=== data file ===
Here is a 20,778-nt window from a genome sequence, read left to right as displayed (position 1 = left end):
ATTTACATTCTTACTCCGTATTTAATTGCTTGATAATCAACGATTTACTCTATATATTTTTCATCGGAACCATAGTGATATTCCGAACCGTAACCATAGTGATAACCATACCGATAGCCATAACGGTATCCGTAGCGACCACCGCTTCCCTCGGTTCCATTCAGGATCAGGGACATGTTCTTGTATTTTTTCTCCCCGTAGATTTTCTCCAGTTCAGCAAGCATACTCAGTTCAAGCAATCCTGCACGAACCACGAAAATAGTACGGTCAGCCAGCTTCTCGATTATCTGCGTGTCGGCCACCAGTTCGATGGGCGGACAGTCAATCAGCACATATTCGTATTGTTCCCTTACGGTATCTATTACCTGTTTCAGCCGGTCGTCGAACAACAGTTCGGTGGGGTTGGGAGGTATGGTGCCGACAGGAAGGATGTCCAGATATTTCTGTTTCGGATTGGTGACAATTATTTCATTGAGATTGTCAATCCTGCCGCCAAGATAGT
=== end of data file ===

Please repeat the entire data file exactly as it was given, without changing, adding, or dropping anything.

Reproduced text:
Here is a 20,778-nt window from a genome sequence, read left to right as displayed (position 1 = left end):
ATTTACATTCTTACTCCGTATTTAATTGCTTGATAATCAACGATTTACTCTATATATTTTTCATCGGAACCATAGTGATATTCCGAACCGTAACCATAGTGATAACCATACCGATAGCCATAACGGTATCCGTAGCGACCACCGCTTCCCTCGGTTCCATTCAGGATCAGGGACATGTTCTTGTATTTTTTCTCCCCGTAGATTTTCTCCAGTTCAGCAAGCATACTCAGTTCAAGCAATCCTGCACGAACCACGAAAATAGTACGGTCAGCCAGCTTCTCGATTATCTGCGTGTCGGCCACCAGTTCGATGGGCGGACAGTCAATCAGCACATATTCGTATTGTTCCCTTACGGTATCTATTACCTGTTTCAGCCGGTCGTCGAACAACAGTTCGGTGGGGTTGGGAGGTATGGTGCCGACAGGAAGGATGTCCAGATATTTCTGTTTCGGATTGGTGACAATTATTTCATTGAGATTGTCAATCCTGCCGCCAAGATAGT